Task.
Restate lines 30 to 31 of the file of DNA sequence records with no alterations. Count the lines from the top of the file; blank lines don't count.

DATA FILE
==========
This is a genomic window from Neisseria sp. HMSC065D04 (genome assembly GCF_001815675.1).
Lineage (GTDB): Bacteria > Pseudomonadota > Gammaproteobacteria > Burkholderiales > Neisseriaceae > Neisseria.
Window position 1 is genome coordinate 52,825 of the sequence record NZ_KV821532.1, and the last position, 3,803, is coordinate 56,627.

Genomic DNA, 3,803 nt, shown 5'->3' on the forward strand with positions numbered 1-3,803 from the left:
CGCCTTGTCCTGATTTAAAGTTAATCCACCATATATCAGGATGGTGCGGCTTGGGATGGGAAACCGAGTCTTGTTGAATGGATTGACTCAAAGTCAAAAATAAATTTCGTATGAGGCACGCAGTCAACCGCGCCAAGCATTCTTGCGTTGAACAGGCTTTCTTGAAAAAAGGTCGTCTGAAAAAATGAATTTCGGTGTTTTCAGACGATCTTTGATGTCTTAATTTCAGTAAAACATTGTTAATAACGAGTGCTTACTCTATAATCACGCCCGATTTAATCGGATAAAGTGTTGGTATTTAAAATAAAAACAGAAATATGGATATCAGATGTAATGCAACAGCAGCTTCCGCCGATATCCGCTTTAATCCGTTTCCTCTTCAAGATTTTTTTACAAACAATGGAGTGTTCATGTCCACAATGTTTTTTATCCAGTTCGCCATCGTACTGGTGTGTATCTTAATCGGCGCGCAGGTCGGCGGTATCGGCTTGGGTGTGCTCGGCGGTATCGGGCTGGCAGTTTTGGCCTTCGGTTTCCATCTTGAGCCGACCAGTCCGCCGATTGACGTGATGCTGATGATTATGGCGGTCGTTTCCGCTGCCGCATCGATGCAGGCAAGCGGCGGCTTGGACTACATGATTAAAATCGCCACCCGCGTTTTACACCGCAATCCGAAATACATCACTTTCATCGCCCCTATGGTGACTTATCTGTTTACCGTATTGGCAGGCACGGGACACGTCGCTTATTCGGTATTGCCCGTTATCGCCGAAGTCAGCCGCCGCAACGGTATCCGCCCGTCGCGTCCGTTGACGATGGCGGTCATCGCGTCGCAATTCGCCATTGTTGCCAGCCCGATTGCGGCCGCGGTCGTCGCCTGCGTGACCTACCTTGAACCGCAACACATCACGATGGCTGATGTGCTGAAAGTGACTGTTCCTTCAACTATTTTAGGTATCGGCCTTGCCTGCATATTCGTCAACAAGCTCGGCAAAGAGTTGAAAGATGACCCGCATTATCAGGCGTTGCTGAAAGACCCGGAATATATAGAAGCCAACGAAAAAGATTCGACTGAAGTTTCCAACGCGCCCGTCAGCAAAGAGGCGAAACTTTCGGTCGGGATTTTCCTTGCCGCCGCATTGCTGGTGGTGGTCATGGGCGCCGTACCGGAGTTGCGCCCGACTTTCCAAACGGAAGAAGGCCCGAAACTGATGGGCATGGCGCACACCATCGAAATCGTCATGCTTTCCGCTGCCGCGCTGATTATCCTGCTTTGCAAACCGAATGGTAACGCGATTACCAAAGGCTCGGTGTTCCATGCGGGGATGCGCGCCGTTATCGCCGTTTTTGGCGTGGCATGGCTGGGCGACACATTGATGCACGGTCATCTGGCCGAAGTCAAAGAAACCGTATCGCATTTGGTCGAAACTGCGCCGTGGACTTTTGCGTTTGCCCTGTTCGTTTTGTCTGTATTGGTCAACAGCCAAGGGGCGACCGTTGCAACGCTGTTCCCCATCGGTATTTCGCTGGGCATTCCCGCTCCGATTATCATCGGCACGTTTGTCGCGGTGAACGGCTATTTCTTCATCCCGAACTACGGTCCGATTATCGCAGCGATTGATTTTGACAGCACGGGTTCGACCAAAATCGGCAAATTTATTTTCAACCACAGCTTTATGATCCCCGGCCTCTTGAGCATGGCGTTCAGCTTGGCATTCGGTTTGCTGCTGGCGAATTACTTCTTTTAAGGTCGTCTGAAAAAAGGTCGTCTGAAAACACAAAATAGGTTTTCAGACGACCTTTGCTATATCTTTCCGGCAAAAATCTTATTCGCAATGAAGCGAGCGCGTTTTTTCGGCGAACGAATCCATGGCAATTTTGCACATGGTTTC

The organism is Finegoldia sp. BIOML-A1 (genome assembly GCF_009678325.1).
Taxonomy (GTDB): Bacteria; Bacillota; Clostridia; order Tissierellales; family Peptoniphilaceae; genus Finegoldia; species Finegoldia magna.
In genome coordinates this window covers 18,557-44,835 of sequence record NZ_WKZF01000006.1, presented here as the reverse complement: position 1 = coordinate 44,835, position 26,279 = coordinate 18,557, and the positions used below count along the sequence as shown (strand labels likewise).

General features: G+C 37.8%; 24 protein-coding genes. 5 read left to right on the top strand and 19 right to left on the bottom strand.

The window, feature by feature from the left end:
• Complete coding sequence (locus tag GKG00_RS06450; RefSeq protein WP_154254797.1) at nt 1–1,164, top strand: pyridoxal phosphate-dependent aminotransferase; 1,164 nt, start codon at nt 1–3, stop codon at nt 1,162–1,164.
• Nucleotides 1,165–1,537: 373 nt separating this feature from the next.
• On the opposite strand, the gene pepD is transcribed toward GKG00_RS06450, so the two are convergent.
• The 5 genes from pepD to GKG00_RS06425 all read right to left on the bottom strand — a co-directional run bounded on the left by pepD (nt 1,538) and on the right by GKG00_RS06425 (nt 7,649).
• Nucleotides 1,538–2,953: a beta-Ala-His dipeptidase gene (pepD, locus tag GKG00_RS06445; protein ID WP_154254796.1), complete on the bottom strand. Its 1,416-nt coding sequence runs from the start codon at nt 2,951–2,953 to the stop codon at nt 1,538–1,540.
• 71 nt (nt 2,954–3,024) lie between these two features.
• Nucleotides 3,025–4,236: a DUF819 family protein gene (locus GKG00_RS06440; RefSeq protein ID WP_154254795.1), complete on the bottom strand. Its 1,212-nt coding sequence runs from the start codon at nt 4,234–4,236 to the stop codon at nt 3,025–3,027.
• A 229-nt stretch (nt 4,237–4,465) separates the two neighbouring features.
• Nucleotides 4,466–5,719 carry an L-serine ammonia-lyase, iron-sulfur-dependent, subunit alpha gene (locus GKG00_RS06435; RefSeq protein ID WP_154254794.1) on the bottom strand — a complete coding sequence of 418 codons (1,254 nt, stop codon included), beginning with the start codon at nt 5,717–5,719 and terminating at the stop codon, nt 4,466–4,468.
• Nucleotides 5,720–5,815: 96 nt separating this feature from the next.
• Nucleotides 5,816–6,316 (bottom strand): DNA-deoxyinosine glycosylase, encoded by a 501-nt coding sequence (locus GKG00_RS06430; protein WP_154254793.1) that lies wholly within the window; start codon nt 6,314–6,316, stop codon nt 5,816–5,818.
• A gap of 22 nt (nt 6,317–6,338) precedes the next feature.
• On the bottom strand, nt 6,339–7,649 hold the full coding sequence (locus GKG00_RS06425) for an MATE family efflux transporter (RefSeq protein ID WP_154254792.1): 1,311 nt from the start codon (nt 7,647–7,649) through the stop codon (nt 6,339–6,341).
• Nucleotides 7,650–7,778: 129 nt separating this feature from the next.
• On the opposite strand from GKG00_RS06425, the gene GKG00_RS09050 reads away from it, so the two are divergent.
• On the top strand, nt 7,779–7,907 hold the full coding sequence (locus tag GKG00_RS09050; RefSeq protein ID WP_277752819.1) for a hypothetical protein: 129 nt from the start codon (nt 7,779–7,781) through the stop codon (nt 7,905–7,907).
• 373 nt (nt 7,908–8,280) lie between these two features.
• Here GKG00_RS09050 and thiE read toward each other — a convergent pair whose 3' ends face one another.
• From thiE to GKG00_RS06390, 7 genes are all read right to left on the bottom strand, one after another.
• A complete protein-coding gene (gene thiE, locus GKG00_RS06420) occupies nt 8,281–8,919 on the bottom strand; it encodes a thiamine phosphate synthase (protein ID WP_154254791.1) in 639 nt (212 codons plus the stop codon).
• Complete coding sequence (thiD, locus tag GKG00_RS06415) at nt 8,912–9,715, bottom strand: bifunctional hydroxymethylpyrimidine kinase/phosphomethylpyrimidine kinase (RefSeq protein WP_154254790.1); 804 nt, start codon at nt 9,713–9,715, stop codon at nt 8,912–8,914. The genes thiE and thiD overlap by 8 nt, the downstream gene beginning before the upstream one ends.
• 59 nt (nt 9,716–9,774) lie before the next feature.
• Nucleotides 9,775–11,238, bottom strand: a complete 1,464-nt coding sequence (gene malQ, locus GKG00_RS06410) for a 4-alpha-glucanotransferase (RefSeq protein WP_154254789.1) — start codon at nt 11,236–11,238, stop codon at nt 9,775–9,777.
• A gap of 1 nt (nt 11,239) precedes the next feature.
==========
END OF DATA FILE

• A complete protein-coding gene (gene thiE, locus GKG00_RS06420) occupies nt 8,281–8,919 on the bottom strand; it encodes a thiamine phosphate synthase (protein ID WP_154254791.1) in 639 nt (212 codons plus the stop codon).
• Complete coding sequence (thiD, locus tag GKG00_RS06415) at nt 8,912–9,715, bottom strand: bifunctional hydroxymethylpyrimidine kinase/phosphomethylpyrimidine kinase (RefSeq protein WP_154254790.1); 804 nt, start codon at nt 9,713–9,715, stop codon at nt 8,912–8,914. The genes thiE and thiD overlap by 8 nt, the downstream gene beginning before the upstream one ends.